Radically retro

The Firm, the city’s maverick new music presenter, embraces all things conservative and seems to delight in continually reaching back into the past.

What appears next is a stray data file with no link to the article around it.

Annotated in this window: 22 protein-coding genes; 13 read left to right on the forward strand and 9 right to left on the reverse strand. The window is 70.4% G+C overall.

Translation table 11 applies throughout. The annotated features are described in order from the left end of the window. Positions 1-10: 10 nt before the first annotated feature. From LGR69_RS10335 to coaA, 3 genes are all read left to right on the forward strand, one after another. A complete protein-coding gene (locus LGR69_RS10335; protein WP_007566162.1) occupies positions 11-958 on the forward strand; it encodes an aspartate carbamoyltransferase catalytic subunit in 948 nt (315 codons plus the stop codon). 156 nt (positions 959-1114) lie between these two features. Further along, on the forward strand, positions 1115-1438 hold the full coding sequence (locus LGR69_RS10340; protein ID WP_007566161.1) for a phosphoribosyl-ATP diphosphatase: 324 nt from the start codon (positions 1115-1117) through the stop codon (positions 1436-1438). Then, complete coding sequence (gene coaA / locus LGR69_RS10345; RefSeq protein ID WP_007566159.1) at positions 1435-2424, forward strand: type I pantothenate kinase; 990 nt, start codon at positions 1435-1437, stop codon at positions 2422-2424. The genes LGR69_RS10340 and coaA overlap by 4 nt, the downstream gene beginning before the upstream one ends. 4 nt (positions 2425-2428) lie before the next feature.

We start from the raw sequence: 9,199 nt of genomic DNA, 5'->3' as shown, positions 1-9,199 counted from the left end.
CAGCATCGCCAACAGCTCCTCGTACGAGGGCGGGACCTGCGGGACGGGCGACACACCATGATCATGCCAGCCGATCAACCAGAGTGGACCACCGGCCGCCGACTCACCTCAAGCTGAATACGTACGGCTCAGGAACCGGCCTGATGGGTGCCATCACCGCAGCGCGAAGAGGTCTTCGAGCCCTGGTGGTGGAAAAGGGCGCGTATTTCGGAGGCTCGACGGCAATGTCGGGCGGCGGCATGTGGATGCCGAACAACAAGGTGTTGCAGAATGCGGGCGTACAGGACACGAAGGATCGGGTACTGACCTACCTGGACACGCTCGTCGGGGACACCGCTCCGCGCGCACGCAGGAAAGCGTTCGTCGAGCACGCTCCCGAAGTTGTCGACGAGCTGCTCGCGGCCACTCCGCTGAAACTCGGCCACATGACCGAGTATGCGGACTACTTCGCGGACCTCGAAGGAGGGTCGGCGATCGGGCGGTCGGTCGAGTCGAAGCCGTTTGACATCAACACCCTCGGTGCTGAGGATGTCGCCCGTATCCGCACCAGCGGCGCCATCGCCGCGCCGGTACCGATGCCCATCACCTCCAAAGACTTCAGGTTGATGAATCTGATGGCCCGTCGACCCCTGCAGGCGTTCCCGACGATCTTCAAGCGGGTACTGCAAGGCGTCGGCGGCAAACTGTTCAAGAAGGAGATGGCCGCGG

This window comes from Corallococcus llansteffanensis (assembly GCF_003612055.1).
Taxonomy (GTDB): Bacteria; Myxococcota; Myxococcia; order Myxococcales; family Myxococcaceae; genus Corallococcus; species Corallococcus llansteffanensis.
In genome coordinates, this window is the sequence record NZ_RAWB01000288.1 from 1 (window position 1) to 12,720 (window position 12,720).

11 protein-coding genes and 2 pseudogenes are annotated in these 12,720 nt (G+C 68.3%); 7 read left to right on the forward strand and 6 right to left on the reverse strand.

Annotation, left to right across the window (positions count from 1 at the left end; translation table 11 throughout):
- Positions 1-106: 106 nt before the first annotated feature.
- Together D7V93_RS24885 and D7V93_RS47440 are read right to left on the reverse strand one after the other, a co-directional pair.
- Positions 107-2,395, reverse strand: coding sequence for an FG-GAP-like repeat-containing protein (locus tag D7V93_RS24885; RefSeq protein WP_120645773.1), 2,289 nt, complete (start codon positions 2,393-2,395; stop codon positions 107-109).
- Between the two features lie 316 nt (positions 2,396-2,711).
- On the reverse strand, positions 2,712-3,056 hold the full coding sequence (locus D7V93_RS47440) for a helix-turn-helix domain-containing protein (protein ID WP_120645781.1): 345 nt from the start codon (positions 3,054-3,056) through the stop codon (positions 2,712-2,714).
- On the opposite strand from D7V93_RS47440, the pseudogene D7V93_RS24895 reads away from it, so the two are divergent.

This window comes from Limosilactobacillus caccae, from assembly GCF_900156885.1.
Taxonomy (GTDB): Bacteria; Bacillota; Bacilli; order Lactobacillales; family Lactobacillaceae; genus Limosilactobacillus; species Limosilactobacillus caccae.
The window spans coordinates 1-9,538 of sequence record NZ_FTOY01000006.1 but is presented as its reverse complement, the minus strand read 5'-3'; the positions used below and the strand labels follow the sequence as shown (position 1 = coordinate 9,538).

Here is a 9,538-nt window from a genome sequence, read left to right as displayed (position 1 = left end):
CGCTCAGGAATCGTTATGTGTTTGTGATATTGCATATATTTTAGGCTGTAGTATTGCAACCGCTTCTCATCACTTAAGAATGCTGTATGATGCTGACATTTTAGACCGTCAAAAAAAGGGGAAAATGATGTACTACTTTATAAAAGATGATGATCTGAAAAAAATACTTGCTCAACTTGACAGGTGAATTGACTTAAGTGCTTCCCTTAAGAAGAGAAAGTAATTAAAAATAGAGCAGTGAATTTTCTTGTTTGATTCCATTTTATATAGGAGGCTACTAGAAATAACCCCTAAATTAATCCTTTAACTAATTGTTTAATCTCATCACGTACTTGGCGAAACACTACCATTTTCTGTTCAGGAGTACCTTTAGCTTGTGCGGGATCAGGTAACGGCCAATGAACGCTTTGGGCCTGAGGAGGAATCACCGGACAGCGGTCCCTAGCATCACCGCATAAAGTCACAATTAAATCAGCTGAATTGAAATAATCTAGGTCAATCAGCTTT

The Firm, the city’s maverick new music presenter, embraces all things conservative and seems to delight in continually reaching back into the past. Cut off from the nation’s east coast loop, Adelaide’s arts scene sometimes looks like a case of backward evolution. Sometimes it results in throwbacks, cultural artifacts that may look bizarrely original but are actually rooted in the past. That thought crosses one’s mind with The Firm. Looking at their next concert program, one sees, of all things, Johann Strauss waltzes, albeit in arrangements by Schoenberg and Berg. And last year Schubert was named The Firm’s posthumous composer- in-residence. Next year it will be Brahms. What have these figures got to do with new music, and what does it say about new music in Adelaide? There’s of course a certain amount of tongue-in-cheek humour in the way The Firm’s affable co-directors, Raymond Chapman Smith and Quentin (aka Quincy) Grant, like to turn new music on its head by adopting what appear to be completely antiquated models. Whereas Gabriella Smart’s Soundstream pursues a more orthodox agenda schooled in late 20th-century modernism, and the recently formed Earin (David Harris and David Kotlowy) focusses on new music’s pointier experimental edge, The Firm holds to a quaintly au contraire position that is best summed up by the adage ‘everything old is new again’. And they’ve been successful. To date, The Firm has staged 105 concerts in 18 years of continuous operation, and they’ve premiered some 300 new works penned by around 40 living composers. For a small new music outfit, that’s quite remarkable. Still more remarkable is the radical retro aesthetic of their music. It’s novel to say the least. One hears in the works of Chapman Smith, for example, a kind of ersatz Brahms with nostalgic romantic harmonies and roaming melodies, except that his thinned down, distilled textures owe to minimalists like La Monte Young and Steve Reich. The music of Grant is more instinctive, wistful and free ranging, and it has a wide stylistic palette that even includes tango and gypsy music. But just like Chapman Smith’s music, it is expressive and tuneful. Same goes for The Firm’s collaborators. Luke Altmann, many of whose works it has lately been airing, is right in with their distinctly un-modernist stance. His Echoes Prayers, performed in October with sopranos Alexandra Bollard and Emma Horwood with pianist Jamie Cock, was sparsest of all in texture but caressing melodic, laced with whole tone scales. “We come from an expressive or poetic side rather than a polemical point of view,” says Grant. “Our aesthetic is rooted in small scale romanticism, in forms, expression and literature.” Many lesser-known Central European composers of the early to mid- 20th century particularly appeal to him and Chapman Smith – figures such as Alfred Schnittke, Hanns Eisler, Viktor Ullmann and Matthias Hauer. “They’re a big interest for us,” Grant explains. “Many of them were banned twice, first by the Third Reich and then by the modernists. Theirs is a unique world, tiny but fascinating, like Escher drawings. Partly we spin off this repertoire – we react to it, and we like to put our pieces in their company.” The Firm’s oblique but inclusive way of looking at things has allowed them to explore byways of the repertoire like this that are largely off the map for other presenters. Says Chapman Smith: “It is new music because it’s often music audiences have not heard in concert before. New music is not just freshly written. What we’ve done is gradually include more [standard] repertoire in and around what we ourselves have created. In the last decade we’ve done all the major song cycles, which you no longer see performed very often by mainstream presenters. We even invented one, The Wanderer by Schubert.” Sung last year by Robert and Kate Macfarlane with pianist Leigh Harrold, it apparently tricked some listeners. Is it an Adelaide thing that a seemingly heretical, rear-guard group like The Firm can sprout up here and not in other cities? Chapman Smith thinks so: “Back in the days of the Composers Collective, new music was about making evangelical moral, political statements. This still happens in other parts of the world, where modernism is built around territorial ideas. Defensiveness was always a part of 20th-century modernism. But in Adelaide the good faith stays. Remember, it was the non-convict settlement. In its origins it was not a city built on brutality.” Grant points to the higher degree of cooperation that happens in Adelaide. Stylistic divides that separate other communities seem not to apply here. “It’s a small city with small communities,” he says. “Small-scale collectives like us can function better than our interstate counterparts. Most of us operate from a village of 20,000 clustered around the CBD – it’s more scattered in the other cities. People find it easier to work together. Even Brisbane hasn’t got the collective casualness that Adelaide has. There’s a spirit here of cooperation, an enlightenment, a civility; and logistics are easier.” The Firm has been central to cementing this spirit of cooperation by establishing, over the years, the Langbein String Quartet, Settembrini Trio, Robert Walser Ensemble and other in-house combinations of leading local musicians to perform its music. “There isn’t the jealousy, the partisanship here,” says Chapman Smith. “We can have singers from ACS or other groups, no issue.” It could be Adelaide going its own eccentric way, or we have here a crucible for the future. The Firm are intriguing either way. The Firm’s concert on Monday, November 3 features the Langbein String Quartet and works by Luke Altmann, Quentin Grant, raymond Chapman Smith and Johann Strauss II firmmusic.com.au